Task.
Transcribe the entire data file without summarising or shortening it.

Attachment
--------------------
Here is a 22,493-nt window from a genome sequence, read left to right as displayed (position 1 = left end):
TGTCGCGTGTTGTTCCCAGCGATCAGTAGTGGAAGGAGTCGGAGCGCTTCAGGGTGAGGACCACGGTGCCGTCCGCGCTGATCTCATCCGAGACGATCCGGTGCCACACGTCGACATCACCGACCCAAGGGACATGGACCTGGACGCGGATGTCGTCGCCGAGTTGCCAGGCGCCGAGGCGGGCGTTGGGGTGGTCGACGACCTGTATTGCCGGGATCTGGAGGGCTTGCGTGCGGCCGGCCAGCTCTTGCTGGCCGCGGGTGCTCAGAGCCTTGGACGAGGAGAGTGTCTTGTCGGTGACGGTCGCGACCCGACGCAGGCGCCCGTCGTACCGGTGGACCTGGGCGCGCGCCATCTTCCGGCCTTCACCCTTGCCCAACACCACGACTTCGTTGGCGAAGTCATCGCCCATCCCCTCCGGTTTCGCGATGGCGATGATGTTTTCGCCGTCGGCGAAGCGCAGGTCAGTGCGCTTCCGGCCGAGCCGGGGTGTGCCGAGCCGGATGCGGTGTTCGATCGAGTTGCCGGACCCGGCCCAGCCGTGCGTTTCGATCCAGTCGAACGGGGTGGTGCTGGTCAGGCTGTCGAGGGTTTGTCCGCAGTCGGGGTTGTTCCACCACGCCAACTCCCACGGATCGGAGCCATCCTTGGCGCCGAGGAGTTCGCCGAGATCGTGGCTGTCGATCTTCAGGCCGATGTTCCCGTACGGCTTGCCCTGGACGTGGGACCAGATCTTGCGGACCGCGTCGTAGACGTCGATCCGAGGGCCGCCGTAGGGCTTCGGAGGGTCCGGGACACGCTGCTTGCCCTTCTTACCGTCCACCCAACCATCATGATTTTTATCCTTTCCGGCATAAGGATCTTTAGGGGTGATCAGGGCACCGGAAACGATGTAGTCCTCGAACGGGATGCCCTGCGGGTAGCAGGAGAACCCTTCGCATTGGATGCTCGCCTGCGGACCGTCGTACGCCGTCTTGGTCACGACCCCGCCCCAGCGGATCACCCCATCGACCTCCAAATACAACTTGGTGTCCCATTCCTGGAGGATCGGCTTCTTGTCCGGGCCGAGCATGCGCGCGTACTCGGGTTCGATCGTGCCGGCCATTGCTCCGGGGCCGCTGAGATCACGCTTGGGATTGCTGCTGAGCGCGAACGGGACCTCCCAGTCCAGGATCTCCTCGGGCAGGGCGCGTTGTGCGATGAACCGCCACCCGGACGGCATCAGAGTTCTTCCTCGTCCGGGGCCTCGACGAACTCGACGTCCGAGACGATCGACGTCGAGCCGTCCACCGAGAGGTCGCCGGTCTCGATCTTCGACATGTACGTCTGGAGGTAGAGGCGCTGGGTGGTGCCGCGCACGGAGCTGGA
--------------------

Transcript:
Here is a 22,493-nt window from a genome sequence, read left to right as displayed (position 1 = left end):
TGTCGCGTGTTGTTCCCAGCGATCAGTAGTGGAAGGAGTCGGAGCGCTTCAGGGTGAGGACCACGGTGCCGTCCGCGCTGATCTCATCCGAGACGATCCGGTGCCACACGTCGACATCACCGACCCAAGGGACATGGACCTGGACGCGGATGTCGTCGCCGAGTTGCCAGGCGCCGAGGCGGGCGTTGGGGTGGTCGACGACCTGTATTGCCGGGATCTGGAGGGCTTGCGTGCGGCCGGCCAGCTCTTGCTGGCCGCGGGTGCTCAGAGCCTTGGACGAGGAGAGTGTCTTGTCGGTGACGGTCGCGACCCGACGCAGGCGCCCGTCGTACCGGTGGACCTGGGCGCGCGCCATCTTCCGGCCTTCACCCTTGCCCAACACCACGACTTCGTTGGCGAAGTCATCGCCCATCCCCTCCGGTTTCGCGATGGCGATGATGTTTTCGCCGTCGGCGAAGCGCAGGTCAGTGCGCTTCCGGCCGAGCCGGGGTGTGCCGAGCCGGATGCGGTGTTCGATCGAGTTGCCGGACCCGGCCCAGCCGTGCGTTTCGATCCAGTCGAACGGGGTGGTGCTGGTCAGGCTGTCGAGGGTTTGTCCGCAGTCGGGGTTGTTCCACCACGCCAACTCCCACGGATCGGAGCCATCCTTGGCGCCGAGGAGTTCGCCGAGATCGTGGCTGTCGATCTTCAGGCCGATGTTCCCGTACGGCTTGCCCTGGACGTGGGACCAGATCTTGCGGACCGCGTCGTAGACGTCGATCCGAGGGCCGCCGTAGGGCTTCGGAGGGTCCGGGACACGCTGCTTGCCCTTCTTACCGTCCACCCAACCATCATGATTTTTATCCTTTCCGGCATAAGGATCTTTAGGGGTGATCAGGGCACCGGAAACGATGTAGTCCTCGAACGGGATGCCCTGCGGGTAGCAGGAGAACCCTTCGCATTGGATGCTCGCCTGCGGACCGTCGTACGCCGTCTTGGTCACGACCCCGCCCCAGCGGATCACCCCATCGACCTCCAAATACAACTTGGTGTCCCATTCCTGGAGGATCGGCTTCTTGTCCGGGCCGAGCATGCGCGCGTACTCGGGTTCGATCGTGCCGGCCATTGCTCCGGGGCCGCTGAGATCACGCTTGGGATTGCTGCTGAGCGCGAACGGGACCTCCCAGTCCAGGATCTCCTCGGGCAGGGCGCGTTGTGCGATGAACCGCCACCCGGACGGCATCAGAGTTCTTCCTCGTCCGGGGCCTCGACGAACTCGACGTCCGAGACGATCGACGTCGAGCCGTCCACCGAGAGGTCGCCGGTCTCGATCTTCGACATGTACGTCTGGAGGTAGAGGCGCTGGGTGGTGCCGCGCACGGAGCTGGA